In this article we present a recommended best practice for numbering the lane objects in your intersection (the instances of Lane Types which make up the intersection). Please read the prior article on numbering approaches.
Part II: Numbering the Lane Objects
The prior article discusses how to consider, organize, and rotate each approach before starting.
Take away: The first master rule is to always assign a unique number for every possible lane object there could ever be in the intersection. By following this process, the lane number assignments you make will be fixed, so that along with the region and the intersection ID, they will form a world-wide unique value that never changes as the intersection is maintained The second master rule is to simply assign values from one side moving to the other.
Number the lanes in each approach in turn. Begin by rotating the approach so that the stop line is at the bottom and the inbound (ingress) lanes are facing below. In the representative diagram below it is easy to see the different lanes types used in the section dealing with Approach numbering.
As discussed here, the term “approach” takes on two flavors in a DSRC MAP intersection. The Ingress approach and the Egress approach are each given their own number (when they are modeled at all). These approaches are commonly made up of the motor vehicle lane types. This leads to the common question of into which approach the other lane types (crosswalks, bike lanes, medians, etc.) best fit. It really does not matter, as the approach selected is not part of the overall indexing system. In other words, the Ingress and Egress approaches are not material to the Lane numbering assignment. Not all Lane Types need to be part of an approach (median lanes being a good example of this).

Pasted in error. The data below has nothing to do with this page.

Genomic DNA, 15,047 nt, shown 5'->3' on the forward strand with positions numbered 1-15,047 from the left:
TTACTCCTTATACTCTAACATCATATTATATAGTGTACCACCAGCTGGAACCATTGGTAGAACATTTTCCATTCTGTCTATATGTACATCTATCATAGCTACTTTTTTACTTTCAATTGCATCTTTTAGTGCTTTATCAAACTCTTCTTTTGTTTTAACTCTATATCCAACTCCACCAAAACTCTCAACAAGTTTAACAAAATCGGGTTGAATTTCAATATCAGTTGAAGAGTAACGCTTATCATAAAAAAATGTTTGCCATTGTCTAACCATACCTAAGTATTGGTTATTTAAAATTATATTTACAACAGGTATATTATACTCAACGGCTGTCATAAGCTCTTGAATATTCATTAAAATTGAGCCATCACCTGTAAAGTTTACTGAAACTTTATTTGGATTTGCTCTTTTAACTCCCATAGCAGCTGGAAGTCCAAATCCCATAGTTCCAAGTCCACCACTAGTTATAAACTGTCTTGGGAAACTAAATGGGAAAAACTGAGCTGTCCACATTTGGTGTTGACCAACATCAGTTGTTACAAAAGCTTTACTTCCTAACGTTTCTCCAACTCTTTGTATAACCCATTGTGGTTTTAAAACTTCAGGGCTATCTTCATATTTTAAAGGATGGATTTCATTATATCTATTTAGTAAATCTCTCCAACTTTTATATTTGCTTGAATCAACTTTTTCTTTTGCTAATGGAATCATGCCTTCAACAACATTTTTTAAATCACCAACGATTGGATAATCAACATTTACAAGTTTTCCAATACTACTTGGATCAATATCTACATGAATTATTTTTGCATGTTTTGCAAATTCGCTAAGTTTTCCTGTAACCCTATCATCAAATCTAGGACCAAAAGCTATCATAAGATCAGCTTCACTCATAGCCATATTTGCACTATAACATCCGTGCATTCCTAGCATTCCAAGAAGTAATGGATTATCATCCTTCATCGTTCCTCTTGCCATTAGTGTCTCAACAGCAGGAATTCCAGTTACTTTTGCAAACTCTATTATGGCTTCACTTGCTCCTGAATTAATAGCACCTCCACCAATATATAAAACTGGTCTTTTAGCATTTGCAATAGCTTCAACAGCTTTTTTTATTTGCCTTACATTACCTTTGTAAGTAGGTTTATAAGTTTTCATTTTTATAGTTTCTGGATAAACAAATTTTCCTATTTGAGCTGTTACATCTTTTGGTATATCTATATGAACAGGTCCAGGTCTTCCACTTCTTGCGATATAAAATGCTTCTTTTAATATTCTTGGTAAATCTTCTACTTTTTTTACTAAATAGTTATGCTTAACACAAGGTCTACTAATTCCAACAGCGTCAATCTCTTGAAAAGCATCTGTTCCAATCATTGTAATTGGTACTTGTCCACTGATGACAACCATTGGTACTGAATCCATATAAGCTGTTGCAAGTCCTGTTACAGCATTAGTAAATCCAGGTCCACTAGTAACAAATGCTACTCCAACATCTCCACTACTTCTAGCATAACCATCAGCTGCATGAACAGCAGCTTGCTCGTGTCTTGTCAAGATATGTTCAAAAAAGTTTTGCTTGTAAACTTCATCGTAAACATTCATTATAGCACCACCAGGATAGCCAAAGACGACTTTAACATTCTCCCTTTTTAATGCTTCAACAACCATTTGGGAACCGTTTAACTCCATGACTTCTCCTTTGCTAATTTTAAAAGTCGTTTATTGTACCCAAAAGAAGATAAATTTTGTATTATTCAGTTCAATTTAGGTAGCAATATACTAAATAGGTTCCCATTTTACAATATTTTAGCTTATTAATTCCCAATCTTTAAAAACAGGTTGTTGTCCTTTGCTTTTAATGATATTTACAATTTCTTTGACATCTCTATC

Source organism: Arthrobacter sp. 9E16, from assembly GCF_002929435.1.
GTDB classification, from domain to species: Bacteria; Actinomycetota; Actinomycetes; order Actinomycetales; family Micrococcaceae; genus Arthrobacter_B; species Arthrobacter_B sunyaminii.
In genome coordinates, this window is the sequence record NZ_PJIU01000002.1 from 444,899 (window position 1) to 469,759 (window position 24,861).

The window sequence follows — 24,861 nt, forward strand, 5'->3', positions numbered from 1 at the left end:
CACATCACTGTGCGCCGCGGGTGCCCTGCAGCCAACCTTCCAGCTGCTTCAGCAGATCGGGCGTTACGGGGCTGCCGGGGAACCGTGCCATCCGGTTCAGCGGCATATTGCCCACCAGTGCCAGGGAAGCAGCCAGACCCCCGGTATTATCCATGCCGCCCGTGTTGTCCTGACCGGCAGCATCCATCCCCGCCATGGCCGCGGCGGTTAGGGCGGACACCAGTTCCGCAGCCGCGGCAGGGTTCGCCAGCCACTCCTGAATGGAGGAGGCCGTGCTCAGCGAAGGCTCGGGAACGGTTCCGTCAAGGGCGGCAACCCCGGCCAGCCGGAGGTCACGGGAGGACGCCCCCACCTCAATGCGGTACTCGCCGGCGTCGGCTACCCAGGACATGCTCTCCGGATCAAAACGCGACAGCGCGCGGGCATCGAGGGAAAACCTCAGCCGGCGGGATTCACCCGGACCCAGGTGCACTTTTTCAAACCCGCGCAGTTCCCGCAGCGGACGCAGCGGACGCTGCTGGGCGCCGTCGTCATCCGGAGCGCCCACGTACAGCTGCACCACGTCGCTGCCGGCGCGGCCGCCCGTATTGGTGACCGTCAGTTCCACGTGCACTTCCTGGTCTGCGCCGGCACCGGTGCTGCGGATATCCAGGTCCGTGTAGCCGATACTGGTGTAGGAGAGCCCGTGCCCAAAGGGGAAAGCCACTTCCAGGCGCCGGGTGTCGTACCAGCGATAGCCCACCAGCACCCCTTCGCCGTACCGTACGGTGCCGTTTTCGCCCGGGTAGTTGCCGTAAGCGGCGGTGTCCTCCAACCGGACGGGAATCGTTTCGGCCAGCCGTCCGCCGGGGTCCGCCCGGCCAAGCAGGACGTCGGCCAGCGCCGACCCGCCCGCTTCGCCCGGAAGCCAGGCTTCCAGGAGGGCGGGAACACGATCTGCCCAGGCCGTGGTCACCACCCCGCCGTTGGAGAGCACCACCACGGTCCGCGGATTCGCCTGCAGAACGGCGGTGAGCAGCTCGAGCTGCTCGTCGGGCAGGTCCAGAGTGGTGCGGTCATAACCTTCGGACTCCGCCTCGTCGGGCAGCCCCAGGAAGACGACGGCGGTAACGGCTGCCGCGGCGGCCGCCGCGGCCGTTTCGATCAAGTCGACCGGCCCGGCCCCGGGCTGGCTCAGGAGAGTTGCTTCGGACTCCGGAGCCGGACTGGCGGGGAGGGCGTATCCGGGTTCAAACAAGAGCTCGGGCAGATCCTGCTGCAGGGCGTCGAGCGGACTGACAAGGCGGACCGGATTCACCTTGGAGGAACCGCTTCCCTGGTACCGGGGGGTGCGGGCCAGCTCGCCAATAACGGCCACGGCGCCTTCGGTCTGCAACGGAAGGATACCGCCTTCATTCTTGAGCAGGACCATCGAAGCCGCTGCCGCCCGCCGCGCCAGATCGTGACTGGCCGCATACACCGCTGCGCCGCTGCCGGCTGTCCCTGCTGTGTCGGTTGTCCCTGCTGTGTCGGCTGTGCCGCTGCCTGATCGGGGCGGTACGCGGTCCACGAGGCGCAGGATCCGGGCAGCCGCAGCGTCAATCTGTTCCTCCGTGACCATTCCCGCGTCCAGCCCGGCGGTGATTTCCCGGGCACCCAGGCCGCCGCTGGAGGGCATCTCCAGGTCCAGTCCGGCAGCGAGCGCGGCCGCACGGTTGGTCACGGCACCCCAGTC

This part of the exercise is mostly a mental effort to organize your approach to the work.
Here we have used a simple system of grouping the sidewalks (and any bike lane(s) – none are shown in the above) as well as any median present all into the Ingress Approach. The Egress Approach then holds the outbound motor vehicle lanes, bike lanes and sidewalks. As described elsewhere, some prefer to place the tangential crosswalk into a special approach with other crosswalks, while others group it with the Ingress Approach. In either case, it is numbered along with other lanes in the approach.
One can now see all the different lanes in this example approach. In the above image we label them for future reference. Note that the above does not show Bike Lanes (or Bike Boxes) for simplicity.
Numbering these Lanes from left to right as shown produces twelve lanes numbered from “0xN+0” to “0xN+b” (or 0xN+11 if you prefer a decimal expression). Note that four index values in the approach remain unassigned. [The vast majority of intersections fit neatly into this numbering scheme]
Recall that a best practices is to define a ranges of Lane ID numbers can be assigned to each approach. Ranges of 16 and 32 have been suggested, based on the geometry of the intersection. Recall also that the Lane ID is a binary value used to link to the lane, so consistently displaying it in base 16 (Hex) is also of value at times. In the above we have used “N” to indicate which range these lanes are a part of.
This numbering pattern also allows some simple decoding of the lane number when humans have to decode and read the actual MAP and SAP messages. If the first approach due is North, the very north- and westmost feature (either a sidewalk or the right most lane) is likely to be labeled 0x10. If this is a typical four-approach intersection, the Southeast-most lane feature will be numbered 0x30, etc.
Worked Example, The Reference Intersection
Below are the Lane numbers and Approach numbers for the reference intersection used as an example in these materials.
to be provided – image of numbered approaches
to be provided – image of numbered lanes
See Also: The hand drawn map example where this numbering plan is used.